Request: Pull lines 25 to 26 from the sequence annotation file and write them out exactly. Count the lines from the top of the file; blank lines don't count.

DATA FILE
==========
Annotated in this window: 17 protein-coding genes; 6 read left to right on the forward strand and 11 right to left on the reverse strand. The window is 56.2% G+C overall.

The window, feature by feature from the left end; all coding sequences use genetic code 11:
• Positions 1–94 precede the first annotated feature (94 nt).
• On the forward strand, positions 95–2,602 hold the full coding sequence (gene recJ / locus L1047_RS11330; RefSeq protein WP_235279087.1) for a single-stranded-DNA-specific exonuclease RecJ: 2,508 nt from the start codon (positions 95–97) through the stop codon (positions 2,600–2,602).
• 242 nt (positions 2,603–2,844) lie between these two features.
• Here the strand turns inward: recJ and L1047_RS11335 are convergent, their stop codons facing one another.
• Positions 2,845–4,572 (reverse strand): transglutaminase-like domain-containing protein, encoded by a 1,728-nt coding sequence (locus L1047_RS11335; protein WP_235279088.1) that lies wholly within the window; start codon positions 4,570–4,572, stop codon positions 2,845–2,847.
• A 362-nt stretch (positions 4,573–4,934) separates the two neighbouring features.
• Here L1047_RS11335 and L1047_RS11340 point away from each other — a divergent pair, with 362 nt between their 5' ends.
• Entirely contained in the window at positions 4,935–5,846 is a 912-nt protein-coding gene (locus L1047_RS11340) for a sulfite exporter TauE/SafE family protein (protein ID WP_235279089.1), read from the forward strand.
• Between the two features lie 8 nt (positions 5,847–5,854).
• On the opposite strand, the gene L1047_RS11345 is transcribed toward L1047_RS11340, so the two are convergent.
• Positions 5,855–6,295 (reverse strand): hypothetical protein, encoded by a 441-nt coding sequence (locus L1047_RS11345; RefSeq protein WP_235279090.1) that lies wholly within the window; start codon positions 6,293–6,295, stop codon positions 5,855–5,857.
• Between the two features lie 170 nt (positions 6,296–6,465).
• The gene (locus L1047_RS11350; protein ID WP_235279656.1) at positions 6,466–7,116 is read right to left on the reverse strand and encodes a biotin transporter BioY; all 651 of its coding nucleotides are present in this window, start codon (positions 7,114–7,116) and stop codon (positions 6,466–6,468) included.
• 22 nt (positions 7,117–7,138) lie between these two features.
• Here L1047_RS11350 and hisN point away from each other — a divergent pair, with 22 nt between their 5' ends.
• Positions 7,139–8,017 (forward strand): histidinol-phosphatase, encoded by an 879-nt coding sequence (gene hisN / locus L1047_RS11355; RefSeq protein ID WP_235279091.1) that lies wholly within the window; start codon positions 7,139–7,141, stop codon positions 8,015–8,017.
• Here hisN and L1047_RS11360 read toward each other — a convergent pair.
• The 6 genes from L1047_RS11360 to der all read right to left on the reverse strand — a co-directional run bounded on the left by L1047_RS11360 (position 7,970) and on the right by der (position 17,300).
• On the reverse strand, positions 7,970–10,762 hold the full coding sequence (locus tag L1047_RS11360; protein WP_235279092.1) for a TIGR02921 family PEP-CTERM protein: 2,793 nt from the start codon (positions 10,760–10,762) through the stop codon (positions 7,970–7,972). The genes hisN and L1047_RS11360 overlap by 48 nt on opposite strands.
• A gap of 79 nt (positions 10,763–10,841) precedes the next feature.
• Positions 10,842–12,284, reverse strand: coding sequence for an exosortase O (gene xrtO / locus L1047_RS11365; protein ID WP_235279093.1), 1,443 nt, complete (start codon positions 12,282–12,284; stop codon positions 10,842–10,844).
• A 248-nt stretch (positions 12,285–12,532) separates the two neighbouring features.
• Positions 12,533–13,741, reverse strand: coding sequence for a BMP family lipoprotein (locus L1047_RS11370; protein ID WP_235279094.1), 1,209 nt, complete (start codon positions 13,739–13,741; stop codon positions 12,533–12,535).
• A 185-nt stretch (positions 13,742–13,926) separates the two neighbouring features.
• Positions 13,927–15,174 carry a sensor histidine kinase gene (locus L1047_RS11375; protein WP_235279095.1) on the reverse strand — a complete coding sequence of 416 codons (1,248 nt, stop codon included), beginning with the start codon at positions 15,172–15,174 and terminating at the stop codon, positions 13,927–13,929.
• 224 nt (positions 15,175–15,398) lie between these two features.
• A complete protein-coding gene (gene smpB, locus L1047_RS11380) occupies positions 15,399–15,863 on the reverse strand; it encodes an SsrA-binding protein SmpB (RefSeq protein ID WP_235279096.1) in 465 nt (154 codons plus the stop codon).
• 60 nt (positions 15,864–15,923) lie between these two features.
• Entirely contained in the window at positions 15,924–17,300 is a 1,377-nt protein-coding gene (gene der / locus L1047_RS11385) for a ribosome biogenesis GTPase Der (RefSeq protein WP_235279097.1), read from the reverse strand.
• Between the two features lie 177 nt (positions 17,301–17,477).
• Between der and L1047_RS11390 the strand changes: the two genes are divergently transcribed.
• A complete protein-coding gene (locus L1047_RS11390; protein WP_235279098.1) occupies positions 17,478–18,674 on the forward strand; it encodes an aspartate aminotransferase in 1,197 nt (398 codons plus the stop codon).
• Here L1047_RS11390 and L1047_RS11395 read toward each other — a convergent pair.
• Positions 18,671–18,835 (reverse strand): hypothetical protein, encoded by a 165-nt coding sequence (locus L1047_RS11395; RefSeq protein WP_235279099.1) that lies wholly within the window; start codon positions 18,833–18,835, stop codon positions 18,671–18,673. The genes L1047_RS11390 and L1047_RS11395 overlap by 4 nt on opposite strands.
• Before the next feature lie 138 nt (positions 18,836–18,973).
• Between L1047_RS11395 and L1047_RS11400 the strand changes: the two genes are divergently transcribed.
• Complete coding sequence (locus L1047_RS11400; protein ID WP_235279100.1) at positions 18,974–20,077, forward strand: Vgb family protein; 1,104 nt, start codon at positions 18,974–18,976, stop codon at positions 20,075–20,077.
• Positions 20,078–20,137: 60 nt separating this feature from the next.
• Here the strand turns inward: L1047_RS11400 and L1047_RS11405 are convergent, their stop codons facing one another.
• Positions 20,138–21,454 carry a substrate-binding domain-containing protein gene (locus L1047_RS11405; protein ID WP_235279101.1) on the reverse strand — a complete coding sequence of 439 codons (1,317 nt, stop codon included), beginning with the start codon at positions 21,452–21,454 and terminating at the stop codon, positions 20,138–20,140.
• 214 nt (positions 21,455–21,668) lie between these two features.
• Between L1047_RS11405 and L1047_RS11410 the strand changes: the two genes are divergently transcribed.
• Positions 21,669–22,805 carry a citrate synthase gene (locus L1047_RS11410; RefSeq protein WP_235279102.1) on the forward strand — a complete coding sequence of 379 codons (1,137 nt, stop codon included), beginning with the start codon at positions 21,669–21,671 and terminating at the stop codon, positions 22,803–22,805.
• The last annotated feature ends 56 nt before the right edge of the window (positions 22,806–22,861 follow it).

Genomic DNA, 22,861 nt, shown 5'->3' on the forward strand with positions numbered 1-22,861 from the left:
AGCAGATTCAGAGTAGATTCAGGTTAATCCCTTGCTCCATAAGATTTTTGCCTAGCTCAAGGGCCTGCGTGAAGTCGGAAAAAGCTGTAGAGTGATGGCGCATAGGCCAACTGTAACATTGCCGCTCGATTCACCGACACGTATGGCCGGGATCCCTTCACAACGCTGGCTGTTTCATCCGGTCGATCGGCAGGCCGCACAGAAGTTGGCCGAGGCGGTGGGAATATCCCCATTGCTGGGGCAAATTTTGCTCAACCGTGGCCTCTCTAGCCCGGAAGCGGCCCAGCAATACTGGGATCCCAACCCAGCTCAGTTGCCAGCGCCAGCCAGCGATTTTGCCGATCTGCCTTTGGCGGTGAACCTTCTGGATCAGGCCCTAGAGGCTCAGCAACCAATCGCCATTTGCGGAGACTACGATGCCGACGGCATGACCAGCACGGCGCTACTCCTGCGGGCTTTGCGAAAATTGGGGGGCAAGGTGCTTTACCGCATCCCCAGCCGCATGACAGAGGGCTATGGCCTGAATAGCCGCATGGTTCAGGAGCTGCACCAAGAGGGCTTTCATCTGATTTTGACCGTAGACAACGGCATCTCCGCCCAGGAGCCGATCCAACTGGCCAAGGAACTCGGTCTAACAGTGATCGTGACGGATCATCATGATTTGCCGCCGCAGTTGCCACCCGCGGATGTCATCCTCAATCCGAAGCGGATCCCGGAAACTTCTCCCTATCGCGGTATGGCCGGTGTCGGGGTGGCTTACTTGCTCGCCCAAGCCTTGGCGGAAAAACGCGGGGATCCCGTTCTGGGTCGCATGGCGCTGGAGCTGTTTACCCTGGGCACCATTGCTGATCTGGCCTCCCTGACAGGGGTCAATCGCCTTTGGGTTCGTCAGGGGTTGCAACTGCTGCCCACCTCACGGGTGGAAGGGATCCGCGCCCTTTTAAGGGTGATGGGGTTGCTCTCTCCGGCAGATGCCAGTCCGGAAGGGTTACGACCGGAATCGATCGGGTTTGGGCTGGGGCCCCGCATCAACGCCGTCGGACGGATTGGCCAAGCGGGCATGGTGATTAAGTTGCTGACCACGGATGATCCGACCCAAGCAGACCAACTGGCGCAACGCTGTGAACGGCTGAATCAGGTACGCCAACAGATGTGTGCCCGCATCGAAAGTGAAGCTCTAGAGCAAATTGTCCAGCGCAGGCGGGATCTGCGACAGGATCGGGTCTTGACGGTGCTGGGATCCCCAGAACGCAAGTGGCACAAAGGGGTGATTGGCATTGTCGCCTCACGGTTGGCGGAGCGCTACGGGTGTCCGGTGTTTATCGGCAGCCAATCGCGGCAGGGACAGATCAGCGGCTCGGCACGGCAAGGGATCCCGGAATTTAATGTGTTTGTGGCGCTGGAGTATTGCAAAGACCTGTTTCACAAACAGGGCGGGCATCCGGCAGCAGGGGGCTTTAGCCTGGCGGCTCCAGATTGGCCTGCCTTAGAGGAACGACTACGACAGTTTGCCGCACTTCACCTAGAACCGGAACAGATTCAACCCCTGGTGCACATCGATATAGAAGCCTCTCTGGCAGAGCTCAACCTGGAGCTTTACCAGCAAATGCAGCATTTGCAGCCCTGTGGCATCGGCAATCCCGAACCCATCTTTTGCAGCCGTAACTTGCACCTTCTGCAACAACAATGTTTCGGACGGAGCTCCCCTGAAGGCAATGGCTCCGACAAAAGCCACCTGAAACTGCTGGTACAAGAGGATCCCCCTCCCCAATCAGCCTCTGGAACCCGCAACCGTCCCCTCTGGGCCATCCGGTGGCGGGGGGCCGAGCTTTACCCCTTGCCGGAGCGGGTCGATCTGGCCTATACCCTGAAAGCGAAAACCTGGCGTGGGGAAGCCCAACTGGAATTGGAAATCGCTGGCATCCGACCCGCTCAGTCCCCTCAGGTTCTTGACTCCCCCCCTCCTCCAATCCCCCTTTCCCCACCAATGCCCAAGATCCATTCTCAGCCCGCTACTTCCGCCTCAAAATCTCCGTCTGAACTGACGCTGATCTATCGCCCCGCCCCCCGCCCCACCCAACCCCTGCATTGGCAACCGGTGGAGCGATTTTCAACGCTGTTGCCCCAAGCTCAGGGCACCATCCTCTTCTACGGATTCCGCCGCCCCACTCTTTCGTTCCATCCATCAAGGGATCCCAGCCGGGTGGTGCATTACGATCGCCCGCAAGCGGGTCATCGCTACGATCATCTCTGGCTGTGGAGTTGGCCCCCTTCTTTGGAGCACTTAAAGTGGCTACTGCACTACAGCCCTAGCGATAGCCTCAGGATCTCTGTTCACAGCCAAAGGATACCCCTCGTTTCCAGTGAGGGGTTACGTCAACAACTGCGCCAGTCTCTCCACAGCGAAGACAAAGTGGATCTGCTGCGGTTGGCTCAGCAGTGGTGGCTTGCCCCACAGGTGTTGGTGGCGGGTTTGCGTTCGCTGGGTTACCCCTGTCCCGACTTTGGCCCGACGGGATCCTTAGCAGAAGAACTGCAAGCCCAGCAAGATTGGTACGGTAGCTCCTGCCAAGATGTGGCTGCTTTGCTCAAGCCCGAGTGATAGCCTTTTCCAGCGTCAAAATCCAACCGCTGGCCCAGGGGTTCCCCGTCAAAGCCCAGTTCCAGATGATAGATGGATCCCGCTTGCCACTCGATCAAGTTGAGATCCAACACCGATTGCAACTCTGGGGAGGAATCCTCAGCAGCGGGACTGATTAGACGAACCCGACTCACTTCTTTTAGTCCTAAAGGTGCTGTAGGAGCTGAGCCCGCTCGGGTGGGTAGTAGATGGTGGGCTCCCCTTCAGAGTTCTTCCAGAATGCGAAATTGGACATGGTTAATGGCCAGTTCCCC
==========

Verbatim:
• Positions 12,533–13,741, reverse strand: coding sequence for a BMP family lipoprotein (locus L1047_RS11370; protein ID WP_235279094.1), 1,209 nt, complete (start codon positions 13,739–13,741; stop codon positions 12,533–12,535).
• A 185-nt stretch (positions 13,742–13,926) separates the two neighbouring features.